COVID-19 is unlike any previous crisis; traditional ‘crisis response’ approaches will not be sufficient. What seemed like a remote concern has fast evolved into a fully-fledged climate of panic, misinformation as we all learn to live with a pervasive, omnipresent fog of fear. Aside from marked panic, it has also resulted in inescapable uncertainty in all spheres of life, with businesses affected by either panic buying or absence of customers, along with worry affecting staff morale.
Prepare for the worst, and be thankful if it doesn’t eventuate; a ‘wait and see’ approach is a non-starter. As a Business leader, it’s critical for you to be out in front with a planned cascade of possible actions based on which scenarios unfold, likely more aggressive than your team can imagine right now
The panic and misinformation are unhelpful to business leaders who are making critical decisions that can affect hundreds and potentially thousands of people’s livelihood and wellbeing. There is a new “norm” every few days. In business, planning and preparation are key. Over these past weeks, it has been hard to disseminate all of the information at hand in such a short space of time and make the right decisions especially when the decisions can be so pivotal.
Full shutdowns may sound good – but in practice, we believe it will be a disaster. How will you respond? We need to understand that the DHHS has the processes in place to manage the spread and unless directed by the DHHS, business owners should and must do their best to keep operating, especially those in essential services.
There is a high likelihood of a substantial revenue disruption, leading to a potential liquidity crisis for many. The recovery may not be a quick ‘bounce back’, plan for multiple quarters of lower revenue.
But times of uncertainty are not without opportunity for both leadership and the company’s success, with the following 11 steps outlining how you are a business owner or company CEO can ensure your business continues to operate throughout any period of uncertainty, without a lot of sacrifices.
1. Keep Communicating
We have very little precedent for current circumstances, and for many businesses, current processes won’t address the prevailing situation. As under most circumstances – usual or unusual – communicating is key. Keep communicating with your employees, your suppliers, business stakeholders, your customers, and the communities you operate in. An obvious point, but a necessary one to emphasise right now is communication but you must plan as if someone will get COVID-19 in your business. You also need to adapt your communication to the circumstances; it’s quite possible you now have most or all of your employees working from home, and how you communicate – and what you communicate – needs to be adjusted accordingly so that everyone receives the same information.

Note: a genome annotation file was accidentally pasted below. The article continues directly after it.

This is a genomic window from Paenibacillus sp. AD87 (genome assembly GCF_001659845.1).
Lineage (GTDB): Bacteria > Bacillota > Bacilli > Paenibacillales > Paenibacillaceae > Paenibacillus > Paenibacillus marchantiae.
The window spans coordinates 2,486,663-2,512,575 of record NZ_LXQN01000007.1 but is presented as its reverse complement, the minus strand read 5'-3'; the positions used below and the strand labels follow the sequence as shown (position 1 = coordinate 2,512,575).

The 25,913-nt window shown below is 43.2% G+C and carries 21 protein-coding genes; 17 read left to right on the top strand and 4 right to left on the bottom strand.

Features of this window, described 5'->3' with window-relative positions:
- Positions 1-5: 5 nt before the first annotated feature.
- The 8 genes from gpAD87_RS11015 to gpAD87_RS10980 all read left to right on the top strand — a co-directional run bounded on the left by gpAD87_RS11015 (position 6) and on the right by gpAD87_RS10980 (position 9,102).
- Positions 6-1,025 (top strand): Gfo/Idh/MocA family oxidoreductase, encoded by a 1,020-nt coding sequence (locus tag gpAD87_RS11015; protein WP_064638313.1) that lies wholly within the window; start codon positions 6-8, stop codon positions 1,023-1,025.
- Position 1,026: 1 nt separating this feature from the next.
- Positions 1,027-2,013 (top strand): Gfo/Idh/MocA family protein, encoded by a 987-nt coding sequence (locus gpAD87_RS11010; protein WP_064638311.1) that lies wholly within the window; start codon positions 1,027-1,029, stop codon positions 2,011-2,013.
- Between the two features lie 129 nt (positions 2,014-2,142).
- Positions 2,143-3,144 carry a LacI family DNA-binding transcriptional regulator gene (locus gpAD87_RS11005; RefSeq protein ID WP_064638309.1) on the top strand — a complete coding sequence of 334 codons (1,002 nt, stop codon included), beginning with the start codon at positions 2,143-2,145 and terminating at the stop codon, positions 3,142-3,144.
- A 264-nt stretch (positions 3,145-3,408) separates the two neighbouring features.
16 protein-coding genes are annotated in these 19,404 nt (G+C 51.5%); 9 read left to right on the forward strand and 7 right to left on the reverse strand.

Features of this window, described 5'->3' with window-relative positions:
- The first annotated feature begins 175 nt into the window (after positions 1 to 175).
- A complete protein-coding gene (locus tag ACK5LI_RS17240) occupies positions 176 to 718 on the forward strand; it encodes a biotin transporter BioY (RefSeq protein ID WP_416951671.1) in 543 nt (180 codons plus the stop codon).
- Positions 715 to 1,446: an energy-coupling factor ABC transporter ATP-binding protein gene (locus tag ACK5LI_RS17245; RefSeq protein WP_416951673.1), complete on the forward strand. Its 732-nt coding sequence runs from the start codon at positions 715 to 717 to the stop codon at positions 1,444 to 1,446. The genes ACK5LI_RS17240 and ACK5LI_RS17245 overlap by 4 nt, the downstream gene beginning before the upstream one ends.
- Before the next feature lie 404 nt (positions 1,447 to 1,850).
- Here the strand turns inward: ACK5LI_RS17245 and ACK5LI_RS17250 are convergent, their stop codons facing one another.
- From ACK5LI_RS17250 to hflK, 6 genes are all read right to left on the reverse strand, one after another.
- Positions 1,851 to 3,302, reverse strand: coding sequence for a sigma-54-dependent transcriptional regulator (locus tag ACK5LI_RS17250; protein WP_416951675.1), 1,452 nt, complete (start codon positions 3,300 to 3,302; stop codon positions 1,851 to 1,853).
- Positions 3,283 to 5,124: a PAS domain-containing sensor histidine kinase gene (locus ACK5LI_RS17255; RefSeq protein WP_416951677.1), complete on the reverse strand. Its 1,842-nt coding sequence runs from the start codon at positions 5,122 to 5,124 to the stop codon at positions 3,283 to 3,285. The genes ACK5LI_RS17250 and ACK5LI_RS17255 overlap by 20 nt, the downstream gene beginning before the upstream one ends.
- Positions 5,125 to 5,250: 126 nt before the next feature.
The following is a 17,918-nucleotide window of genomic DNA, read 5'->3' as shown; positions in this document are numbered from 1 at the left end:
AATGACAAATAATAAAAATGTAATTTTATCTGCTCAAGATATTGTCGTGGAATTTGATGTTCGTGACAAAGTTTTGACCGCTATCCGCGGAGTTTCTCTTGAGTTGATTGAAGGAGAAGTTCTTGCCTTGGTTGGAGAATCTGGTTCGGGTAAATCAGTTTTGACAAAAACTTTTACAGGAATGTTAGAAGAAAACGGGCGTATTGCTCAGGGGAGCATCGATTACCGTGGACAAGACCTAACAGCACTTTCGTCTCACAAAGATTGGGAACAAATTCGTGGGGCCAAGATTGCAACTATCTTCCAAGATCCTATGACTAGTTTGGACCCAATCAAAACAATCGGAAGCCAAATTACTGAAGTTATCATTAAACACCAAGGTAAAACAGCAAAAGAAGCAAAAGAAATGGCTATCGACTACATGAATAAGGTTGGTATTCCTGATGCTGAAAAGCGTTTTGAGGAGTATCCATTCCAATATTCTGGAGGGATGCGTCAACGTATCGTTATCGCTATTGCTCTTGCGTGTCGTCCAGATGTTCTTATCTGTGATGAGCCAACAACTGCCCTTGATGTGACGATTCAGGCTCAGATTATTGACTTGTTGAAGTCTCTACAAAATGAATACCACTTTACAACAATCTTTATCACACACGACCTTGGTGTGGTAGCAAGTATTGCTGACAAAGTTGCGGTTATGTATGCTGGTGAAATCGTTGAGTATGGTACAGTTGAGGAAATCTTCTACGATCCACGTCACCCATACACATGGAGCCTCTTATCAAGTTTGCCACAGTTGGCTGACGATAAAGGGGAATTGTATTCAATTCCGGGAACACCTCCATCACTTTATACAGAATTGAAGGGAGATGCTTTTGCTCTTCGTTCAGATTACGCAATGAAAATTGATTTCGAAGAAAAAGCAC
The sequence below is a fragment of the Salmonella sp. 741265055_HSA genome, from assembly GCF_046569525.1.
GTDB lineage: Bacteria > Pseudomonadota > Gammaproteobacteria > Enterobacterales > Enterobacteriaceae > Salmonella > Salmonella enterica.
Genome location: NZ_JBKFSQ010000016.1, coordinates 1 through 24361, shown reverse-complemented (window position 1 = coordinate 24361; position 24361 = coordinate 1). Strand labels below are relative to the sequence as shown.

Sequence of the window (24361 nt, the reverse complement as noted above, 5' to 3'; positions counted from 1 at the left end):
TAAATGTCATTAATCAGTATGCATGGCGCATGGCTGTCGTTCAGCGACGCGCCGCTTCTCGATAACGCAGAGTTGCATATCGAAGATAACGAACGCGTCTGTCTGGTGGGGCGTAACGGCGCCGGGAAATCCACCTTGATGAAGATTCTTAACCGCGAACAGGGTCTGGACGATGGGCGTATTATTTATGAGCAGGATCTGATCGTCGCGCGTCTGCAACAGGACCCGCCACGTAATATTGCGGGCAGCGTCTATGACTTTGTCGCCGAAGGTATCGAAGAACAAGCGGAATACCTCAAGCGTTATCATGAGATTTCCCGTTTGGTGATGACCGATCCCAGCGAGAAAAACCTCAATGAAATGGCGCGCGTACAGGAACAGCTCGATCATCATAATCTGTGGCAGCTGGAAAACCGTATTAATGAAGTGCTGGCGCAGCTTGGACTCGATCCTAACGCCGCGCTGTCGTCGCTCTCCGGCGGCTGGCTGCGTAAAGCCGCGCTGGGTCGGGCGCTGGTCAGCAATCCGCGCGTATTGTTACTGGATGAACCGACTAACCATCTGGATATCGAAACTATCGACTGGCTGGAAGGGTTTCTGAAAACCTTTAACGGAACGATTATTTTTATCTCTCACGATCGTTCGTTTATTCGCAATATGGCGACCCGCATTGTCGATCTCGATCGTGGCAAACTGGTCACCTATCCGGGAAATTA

When it comes to communicating with your employees, make sure this happens daily and includes information about what is currently happening in the business. Good or bad, be honest and transparent in letting them know about changes, from sales or revenue, through to how future plans are being updated, and anything that could impact the business – and by extension – your employees.
Keep your customers informed about what is happening, and not just your usual customer messaging. Include information about measures you have put in place, or changes you are having to implement that could affect your customers, be it changes in business hours, new health and safety measures being put in place, changes in delivery timeframes, and if everyone is now working from home, how you customers can still contact you. On a side note: many businesses pre-schedule social media posts days or weeks in advance, so remember to work through all your coming social media posts to ensure they’re all still relevant, while at the same time introducing new posts relating to current circumstances. There is always the risk of some scheduled posts now being inappropriate, while others might not account for any recent changes you have had to implement. And be prepared for more customers using social media platforms to communicate with you during this time.
You might be used to only communicating with your employees, customers, and even your suppliers on a weekly or as-needed basis, but this has to change to daily communication because the current situation is volatile with circumstances changing daily. Communicating with your suppliers daily not only keeps the relationship alive, but it is also an opportunity for you to alert them of any changes to your business, and similarly for them to alert you of changes to their business that could affect you.
Whatever has worked for you in the past needs to be looked at with a critical eye, assessing what needs to change in terms of communication, and how it is going to change.
2. Remain Confident and Look for Opportunities
In moments of uncertainty, giving in to worry and negativity is all too easy. (I have gone through this stage). And when we say remain confident, we aren’t suggesting you ignore what is happening around you. You need to be aware of the situation – and the changes that follow – but you also need to look for opportunities, you may have to pivot your whole business. There might not be any immediate opportunities, but by being aware of how the current situation is going to reshape customer behaviour, the markets, and various other factors, you can identify opportunities that can benefit your company now or in the future and adapt to take advantage of these immediately. The knock-on effect of this – when combined with honest and transparent communication with your employees – is to help them remain optimistic in uncertain times. All industries are being affected by the current situation, but for some the impact is more positive than for others. Opportunities might exist for you to help out the industries that are still performing through this all, even if it normally falls outside of your area.